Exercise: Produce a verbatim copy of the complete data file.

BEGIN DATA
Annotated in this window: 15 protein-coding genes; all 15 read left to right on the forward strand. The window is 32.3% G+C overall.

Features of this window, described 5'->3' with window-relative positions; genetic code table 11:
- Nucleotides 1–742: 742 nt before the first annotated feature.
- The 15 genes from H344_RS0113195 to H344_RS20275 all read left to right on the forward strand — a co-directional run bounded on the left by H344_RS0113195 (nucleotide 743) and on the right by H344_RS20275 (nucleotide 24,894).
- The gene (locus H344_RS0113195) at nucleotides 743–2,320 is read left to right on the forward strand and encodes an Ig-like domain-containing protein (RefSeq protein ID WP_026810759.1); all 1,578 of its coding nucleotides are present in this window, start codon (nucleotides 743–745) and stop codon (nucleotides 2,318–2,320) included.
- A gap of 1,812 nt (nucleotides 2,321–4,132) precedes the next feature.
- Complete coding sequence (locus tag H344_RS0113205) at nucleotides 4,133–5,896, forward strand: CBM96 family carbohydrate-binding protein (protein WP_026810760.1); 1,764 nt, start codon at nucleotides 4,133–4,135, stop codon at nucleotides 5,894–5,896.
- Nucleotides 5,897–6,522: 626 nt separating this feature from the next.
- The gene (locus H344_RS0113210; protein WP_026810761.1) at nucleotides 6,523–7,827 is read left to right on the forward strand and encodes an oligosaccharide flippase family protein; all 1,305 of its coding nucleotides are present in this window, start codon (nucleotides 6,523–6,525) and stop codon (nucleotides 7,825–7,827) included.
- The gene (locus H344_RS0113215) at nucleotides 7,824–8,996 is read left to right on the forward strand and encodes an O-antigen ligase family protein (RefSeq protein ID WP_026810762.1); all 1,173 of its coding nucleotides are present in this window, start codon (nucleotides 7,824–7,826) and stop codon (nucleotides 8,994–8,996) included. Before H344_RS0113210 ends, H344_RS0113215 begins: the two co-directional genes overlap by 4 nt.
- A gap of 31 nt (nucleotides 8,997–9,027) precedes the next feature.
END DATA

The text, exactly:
Annotated in this window: 15 protein-coding genes; all 15 read left to right on the forward strand. The window is 32.3% G+C overall.

Features of this window, described 5'->3' with window-relative positions; genetic code table 11:
- Nucleotides 1–742: 742 nt before the first annotated feature.
- The 15 genes from H344_RS0113195 to H344_RS20275 all read left to right on the forward strand — a co-directional run bounded on the left by H344_RS0113195 (nucleotide 743) and on the right by H344_RS20275 (nucleotide 24,894).
- The gene (locus H344_RS0113195) at nucleotides 743–2,320 is read left to right on the forward strand and encodes an Ig-like domain-containing protein (RefSeq protein ID WP_026810759.1); all 1,578 of its coding nucleotides are present in this window, start codon (nucleotides 743–745) and stop codon (nucleotides 2,318–2,320) included.
- A gap of 1,812 nt (nucleotides 2,321–4,132) precedes the next feature.
- Complete coding sequence (locus tag H344_RS0113205) at nucleotides 4,133–5,896, forward strand: CBM96 family carbohydrate-binding protein (protein WP_026810760.1); 1,764 nt, start codon at nucleotides 4,133–4,135, stop codon at nucleotides 5,894–5,896.
- Nucleotides 5,897–6,522: 626 nt separating this feature from the next.
- The gene (locus H344_RS0113210; protein WP_026810761.1) at nucleotides 6,523–7,827 is read left to right on the forward strand and encodes an oligosaccharide flippase family protein; all 1,305 of its coding nucleotides are present in this window, start codon (nucleotides 6,523–6,525) and stop codon (nucleotides 7,825–7,827) included.
- The gene (locus H344_RS0113215) at nucleotides 7,824–8,996 is read left to right on the forward strand and encodes an O-antigen ligase family protein (RefSeq protein ID WP_026810762.1); all 1,173 of its coding nucleotides are present in this window, start codon (nucleotides 7,824–7,826) and stop codon (nucleotides 8,994–8,996) included. Before H344_RS0113210 ends, H344_RS0113215 begins: the two co-directional genes overlap by 4 nt.
- A gap of 31 nt (nucleotides 8,997–9,027) precedes the next feature.